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The Mobilist
The future of batteries, electric cars, and driverless vehicles. A new blog from Medium.

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The stakes are so high that SK innovation will be forced to settle

The ID.4, VW’s answer to Tesla’s popular Model Y. Photo: Jens Schlueter/Getty

This is a story of cutthroat technological war, unfathomable corporate animus, a new kind of economic nationalism, and great power competition between the two most powerful leaders in the world. The likelihood is that the rare drama will end in a settlement that could lay low one of South Korea’s most powerful companies. But before then, it is a nerve-wracking spectacle that reflects the newfound tension rife in international batteries and electric cars.


EV charging, the Return of LFP, and the Lancia Fulvia

Envelopes of different sizes
Envelopes of different sizes
Photo: Joanna Kosinska/Unsplash

Each Wednesday, The Mobilist highlights reader articles on Medium, comments, and updates.


It’s standard economics — a product’s price usually rises to the level of its closest rival

Electric car charging station sign
Electric car charging station sign
Photo: Karol Serewis/SOPA Images/LightRocket/Getty Images

In his confirmation hearing yesterday, Pete Buttigieg, the nominee to be transportation secretary, reiterated a promise that President Joe Biden made again and again on the campaign trail: The administration will seek funding to build a half-million electric vehicle (EV) chargers by 2030.


Tesla competitors are fighting the last war and missing the hot middle market

An aerial view of 16 blue cars on yellow background.
An aerial view of 16 blue cars on yellow background.
Image: Bernhard Lang/Stone/Getty

The coming two or three years will finally bring rich pickings for anyone interested in checking out an electric vehicle. If announced debuts go as planned, there will be the $75,000 Rivian R1T pickup, the $70,000 Jaguar E-Pace SUV, and the $66,000 Audi e-tron, not to mention the $77,000 Lucid Air and the $150,000 Porsche Taycan.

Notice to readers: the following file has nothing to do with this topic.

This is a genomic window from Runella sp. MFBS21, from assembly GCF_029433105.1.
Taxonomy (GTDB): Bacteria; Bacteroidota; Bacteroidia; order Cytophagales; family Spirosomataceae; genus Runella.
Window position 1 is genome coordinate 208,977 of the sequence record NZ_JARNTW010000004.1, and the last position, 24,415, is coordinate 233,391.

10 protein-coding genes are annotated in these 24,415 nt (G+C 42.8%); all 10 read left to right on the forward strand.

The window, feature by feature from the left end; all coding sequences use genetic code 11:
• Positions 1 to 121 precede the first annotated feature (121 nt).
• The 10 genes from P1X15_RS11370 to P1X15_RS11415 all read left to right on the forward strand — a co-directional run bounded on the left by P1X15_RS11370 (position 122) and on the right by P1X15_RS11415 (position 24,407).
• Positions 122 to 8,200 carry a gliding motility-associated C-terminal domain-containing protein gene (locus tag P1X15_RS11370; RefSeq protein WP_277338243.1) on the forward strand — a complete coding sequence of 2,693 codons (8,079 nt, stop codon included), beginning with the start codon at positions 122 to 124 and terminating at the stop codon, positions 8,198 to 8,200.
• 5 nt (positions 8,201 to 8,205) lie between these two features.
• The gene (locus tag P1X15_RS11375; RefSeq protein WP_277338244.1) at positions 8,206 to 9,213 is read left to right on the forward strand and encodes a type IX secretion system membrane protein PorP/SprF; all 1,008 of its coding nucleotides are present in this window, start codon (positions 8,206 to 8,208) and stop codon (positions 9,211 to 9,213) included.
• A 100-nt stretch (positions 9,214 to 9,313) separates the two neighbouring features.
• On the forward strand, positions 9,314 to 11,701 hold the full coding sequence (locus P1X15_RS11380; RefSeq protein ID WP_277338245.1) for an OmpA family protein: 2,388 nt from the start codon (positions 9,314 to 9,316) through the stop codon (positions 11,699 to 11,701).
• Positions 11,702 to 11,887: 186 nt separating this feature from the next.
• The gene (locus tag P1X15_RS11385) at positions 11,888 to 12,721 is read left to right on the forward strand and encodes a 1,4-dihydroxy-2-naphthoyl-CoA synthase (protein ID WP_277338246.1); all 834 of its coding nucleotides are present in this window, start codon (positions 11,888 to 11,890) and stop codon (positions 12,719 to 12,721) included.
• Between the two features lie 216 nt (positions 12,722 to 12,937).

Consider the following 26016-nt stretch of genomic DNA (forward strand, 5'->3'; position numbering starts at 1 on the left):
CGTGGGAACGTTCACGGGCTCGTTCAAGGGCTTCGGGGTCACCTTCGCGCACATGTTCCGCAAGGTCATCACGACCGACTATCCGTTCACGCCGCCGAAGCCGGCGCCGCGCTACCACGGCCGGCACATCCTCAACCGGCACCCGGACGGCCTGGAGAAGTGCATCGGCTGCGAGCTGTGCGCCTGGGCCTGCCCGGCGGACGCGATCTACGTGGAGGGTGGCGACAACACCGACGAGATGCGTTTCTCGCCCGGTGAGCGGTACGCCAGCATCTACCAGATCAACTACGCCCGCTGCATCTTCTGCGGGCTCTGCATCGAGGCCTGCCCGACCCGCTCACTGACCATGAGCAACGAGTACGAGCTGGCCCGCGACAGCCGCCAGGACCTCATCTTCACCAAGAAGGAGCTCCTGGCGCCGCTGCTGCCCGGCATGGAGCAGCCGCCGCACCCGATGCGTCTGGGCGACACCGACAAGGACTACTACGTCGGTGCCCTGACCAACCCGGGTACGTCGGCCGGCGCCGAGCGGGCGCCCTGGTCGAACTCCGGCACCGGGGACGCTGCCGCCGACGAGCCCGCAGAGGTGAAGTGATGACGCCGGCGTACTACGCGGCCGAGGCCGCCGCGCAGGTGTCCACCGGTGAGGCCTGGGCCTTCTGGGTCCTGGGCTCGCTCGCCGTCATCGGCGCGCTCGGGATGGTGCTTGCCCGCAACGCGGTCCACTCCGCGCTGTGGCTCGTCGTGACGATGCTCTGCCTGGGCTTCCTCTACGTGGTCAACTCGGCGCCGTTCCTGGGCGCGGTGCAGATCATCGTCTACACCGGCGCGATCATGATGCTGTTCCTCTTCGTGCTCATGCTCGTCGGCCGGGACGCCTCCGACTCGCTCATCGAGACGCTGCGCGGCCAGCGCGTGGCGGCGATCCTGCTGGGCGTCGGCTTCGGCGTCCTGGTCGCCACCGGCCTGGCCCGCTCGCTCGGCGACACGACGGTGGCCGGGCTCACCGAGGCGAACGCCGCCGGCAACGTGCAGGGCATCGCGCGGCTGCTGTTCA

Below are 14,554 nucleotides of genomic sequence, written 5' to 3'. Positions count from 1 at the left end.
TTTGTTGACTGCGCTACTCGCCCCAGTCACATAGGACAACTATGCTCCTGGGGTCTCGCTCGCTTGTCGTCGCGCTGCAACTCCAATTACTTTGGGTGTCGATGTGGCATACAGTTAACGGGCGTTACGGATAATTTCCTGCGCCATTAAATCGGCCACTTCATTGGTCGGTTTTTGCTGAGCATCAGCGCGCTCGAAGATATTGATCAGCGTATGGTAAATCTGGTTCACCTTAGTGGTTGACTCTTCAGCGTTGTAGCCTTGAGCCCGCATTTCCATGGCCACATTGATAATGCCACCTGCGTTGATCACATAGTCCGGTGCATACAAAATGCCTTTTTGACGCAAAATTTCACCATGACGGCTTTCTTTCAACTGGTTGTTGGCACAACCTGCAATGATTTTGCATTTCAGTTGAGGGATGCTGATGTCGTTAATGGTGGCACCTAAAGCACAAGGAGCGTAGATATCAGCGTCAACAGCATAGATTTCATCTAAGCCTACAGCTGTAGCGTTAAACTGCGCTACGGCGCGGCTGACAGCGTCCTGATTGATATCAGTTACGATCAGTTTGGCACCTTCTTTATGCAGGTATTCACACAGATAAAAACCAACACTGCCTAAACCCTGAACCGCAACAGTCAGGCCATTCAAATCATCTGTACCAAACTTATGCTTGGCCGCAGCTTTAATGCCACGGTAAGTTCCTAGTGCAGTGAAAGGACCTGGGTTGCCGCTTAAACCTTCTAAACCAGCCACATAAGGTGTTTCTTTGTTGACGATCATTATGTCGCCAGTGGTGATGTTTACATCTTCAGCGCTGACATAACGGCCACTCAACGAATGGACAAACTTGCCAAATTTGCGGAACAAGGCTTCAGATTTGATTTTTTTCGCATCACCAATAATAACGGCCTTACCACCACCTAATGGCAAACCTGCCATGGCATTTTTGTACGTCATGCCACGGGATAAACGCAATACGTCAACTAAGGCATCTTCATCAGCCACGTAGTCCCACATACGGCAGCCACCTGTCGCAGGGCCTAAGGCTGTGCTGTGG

If the U.S. wants to win the electric car war, it needs to aggressively build out a charging network

A woman’s car being filled up at a petrol station in 1929.
A woman’s car being filled up at a petrol station in 1929.
Photo: Fox Photos/Hulton Archive/Stringer/Getty Images

If you’re the average American, there is one thing you are generally unworried about: finding gasoline. You live within a mile or two of one or more of the country’s 115,000 gas stations. You sleep soundly knowing that as sure as the sun comes up in the morning, even if your car is empty, you can whip into your neighborhood 24-hour gas station, pump your 15 or so gallons in three or four minutes, and be good for the next 400 to 450 miles.


After decades of false starts, the moment has finally arrived

An illustrated collage with an electric vehicle, a battery, a charge symbol, a lightbulb, and more.
An illustrated collage with an electric vehicle, a battery, a charge symbol, a lightbulb, and more.
Illustration: James Marshall

Batteries incensed Thomas Edison, and not just batteries, but battery makers. In a much-quoted 1883 interview, Edison griped about his unsuccessful efforts to find a battery that would hold a charge long enough to be of practical use in an electric vehicle. For decades beyond — into the next century — Edison would continue his quest, but failed every time, and his friend Henry Ford ended up the winner, earning a fortune with his combustion-propelled Model T.

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